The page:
Hamas has established an army of at least 8,000 fighters, some of whom have been trained in Iran. Now that Israel has relinquished the protective Philadelphi Corridor – which it was entitled to retain under the Oslo accords – Hamas is free to equip itself with weaponry manufactured locally and smuggled in through Sinai. (Israel’s former Southern Command chief Gen. Doron Almog had warned Israeli control of the Corridor was essential to insure deterrence, interdiction of weapons, and swift reprisal when required). In addition, Hamas has over 10,000 additional security forces and Fatah has several thousand of its own fighters. Maj-Gen. Galant recently wrote: “The Palestinians in Gaza are well organized in four brigades … each with its own commander. They have battalions, companies and platoons, as well as special forces dealing with sniping, infantry, explosives and anti-tank weapons. All the know-how is brought in from abroad – from Iran, Syria and Hizbullah, and everything is following a plan. This is an organization with leadership, a doctrine, structure, training, weaponry, manpower and a goal – to establish a serious military force in Gaza.” (Jerusalem Center for Public Affairs, April 19, 2007).

In surrendering the Philadelphi Corridor, Israel basically lost control of the influx of both weapons and terrorists. Both can now pass through the crossing unhindered (Haaretz, February 8, 2006). Diskin has warned that Gaza could become another Lebanon.

Nor are the perilous consequences limited to Gaza; Diskin admits that since the withdrawal from four Jewish towns in northern Samaria the IDF has found it increasingly difficult to control the area and the intelligence arm has had greater difficulty gathering information. “Samaria has become the land of Islamic Jihad following the disengagement,” Diskin stated.

4. Economic Costs

In contrast to the economic dividend that Sharon and his supporters declared would now improve the quality of life in Israel, disengagement has proved extremely costly. Aside from the huge cost of carrying out the disengagement itself, it will cost $400,000,000 to reinforce homes and provide shelters in Sderot and the four other towns close to Gaza. This does not include the cost of reinforcing homes and facilities in and around Ashkelon. The water commissioner has estimated that it will cost billions of dollars to deal with the threat to the desalination plant posed by the raw sewage coming on the coastal current from Gaza.

Then there is the incalculable cost of military measures that have been and will be taken to address the new terror threats and rocket attacks from Gaza. This includes the costs attendant upon the military actions in Gaza following the murder of two Israeli soldiers within the Green Line and the kidnapping of Israeli soldier Gilad Shalit. Finally, there are the huge economic costs stemming from the dislocation of 25 communities, the loss of a large percentage of Israel’s agricultural export earnings, and the continuing costs of caring for thousands of internal Jewish refugees from Gaza.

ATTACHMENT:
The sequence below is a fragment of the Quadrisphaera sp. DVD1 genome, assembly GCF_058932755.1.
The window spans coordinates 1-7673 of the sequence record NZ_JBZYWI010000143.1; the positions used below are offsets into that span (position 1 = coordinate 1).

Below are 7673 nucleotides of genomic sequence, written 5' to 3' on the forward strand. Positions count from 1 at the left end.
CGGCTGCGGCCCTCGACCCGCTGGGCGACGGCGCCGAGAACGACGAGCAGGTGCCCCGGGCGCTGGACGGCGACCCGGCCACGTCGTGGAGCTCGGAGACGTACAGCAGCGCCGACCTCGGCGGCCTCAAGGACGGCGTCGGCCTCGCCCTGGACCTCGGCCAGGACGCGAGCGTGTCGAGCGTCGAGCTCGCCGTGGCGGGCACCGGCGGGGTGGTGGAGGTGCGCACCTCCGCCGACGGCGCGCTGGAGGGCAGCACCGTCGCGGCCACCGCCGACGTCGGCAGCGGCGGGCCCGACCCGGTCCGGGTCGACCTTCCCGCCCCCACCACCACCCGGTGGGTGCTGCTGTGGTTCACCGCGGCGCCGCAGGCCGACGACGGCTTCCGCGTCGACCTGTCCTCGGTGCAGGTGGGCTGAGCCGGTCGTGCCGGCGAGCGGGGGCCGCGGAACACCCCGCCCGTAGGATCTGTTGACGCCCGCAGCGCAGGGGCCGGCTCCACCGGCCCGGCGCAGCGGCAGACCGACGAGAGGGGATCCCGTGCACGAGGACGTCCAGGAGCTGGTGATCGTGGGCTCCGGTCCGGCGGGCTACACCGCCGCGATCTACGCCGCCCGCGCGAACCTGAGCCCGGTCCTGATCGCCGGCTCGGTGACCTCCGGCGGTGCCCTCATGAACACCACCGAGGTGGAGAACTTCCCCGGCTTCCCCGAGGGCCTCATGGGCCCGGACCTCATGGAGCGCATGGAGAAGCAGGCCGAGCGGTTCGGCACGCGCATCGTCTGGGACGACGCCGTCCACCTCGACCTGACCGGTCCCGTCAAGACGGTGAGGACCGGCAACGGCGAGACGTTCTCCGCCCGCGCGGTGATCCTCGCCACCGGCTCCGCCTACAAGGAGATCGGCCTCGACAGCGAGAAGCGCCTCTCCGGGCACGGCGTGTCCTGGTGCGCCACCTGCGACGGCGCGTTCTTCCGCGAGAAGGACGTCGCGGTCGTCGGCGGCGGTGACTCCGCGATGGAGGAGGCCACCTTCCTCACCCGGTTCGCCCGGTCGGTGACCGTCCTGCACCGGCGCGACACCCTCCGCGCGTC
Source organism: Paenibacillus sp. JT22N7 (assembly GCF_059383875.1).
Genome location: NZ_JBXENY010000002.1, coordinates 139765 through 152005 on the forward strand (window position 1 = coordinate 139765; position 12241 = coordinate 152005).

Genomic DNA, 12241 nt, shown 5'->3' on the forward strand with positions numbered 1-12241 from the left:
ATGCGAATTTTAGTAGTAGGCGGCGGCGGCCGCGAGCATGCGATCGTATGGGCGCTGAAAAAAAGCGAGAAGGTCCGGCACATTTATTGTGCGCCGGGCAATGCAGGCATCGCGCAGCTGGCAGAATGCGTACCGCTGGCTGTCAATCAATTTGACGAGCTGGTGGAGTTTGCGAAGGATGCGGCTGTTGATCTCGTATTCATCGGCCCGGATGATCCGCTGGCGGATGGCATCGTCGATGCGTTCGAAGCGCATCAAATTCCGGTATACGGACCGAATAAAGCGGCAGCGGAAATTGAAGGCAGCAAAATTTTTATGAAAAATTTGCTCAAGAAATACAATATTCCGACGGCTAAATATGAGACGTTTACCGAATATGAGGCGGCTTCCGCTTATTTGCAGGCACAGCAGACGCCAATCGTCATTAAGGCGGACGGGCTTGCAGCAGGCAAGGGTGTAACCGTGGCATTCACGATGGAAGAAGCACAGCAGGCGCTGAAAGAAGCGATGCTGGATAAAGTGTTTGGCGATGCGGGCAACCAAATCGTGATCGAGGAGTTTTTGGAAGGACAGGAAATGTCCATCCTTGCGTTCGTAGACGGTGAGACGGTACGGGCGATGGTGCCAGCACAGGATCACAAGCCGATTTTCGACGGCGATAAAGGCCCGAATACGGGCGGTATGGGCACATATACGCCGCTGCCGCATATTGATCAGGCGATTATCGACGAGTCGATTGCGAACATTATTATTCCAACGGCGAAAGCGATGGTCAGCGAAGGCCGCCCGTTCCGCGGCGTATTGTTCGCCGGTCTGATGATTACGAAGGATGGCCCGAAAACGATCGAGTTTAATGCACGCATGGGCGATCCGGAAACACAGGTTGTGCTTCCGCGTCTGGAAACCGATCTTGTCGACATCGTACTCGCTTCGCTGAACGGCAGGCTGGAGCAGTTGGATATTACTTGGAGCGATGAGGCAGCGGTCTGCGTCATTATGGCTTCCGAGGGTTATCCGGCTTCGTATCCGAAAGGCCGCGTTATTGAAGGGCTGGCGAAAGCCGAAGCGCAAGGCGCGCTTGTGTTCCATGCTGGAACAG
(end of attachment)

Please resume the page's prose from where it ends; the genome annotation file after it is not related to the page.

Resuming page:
5. Incentives to Terrorists

There is ample evidence that the Palestinians perceive the Israeli withdrawal from Gaza as a victory for terrorism and it is likely that the victory of Hamas in the Palestinian elections is attributable in large part to the disengagement. Palestinian pollster Khalil Shikaki reported that “more than three quarters of the Palestinians view the pullout as a victory for the armed struggle.” (, June 28, 2005)

The Palestinians also regard the IDF withdrawal as a precedent for compelling future Israeli withdrawals. Hamas-controlled television has recently broadcast numerous times – as often as seven a day – a statement by the late Sheikh Yassin linking the retreat from Netzarim to the imagined future retreat from Tel Aviv, concluding: “Tel Aviv is gone. They are defeated, they have no words left.”

On the first anniversary of the IDF total withdrawal from Gaza, Yoel Marcus wrote: “Netanyahu was right when he said that quitting Lebanon and Gaza without agreements would be interpreted by the Palestinians as a victory for them and a sign of our weakness. That Hamas and Hezbollah have grown stronger after our departure is not accidental.” (September 12, 2006). In The New York Times Steven Erlanger quotes a senior American official: “If Hamas believes that Israel can’t deal with casualties, and that it won the war for Gaza, why shouldn’t it transfer resistance to the West Bank?” (May 26, 2005). In the words of former Defense Minister Moshe Arens, “Palestinian terrorism has been rewarded and encouraged, and Israel will have to suffer the consequences.”

6. Morale in Israel Undermined

Prior to disengagement, in a speech to the Israel Policy Forum (June 9, 2005), then Vice Premier Ehud Olmert promised that disengagement would “bring more security, greater safety, more prosperity, and a lot of joy” for Middle East peoples. In fact, said Olmert, “everything depends on the success of this disengagement.”

On the contrary, says Ya’alon, disengagement vitiated all of Israel’s achievements in fighting terror during the campaign of 2003. As he put it, with the implementation of the disengagement “everything went haywire.” (Haaretz, July 6, 2006). The daily rocket attacks on Sderot and the Ashkelon area have killed and maimed several Israelis, caused trauma to the populace and led some residents to abandon their homes. Israelis have come to realize, especially after last summer’s Lebanon war, that their leadership is incompetent; one poll found Prime Minister Olmert had the support of only 3% of the populace.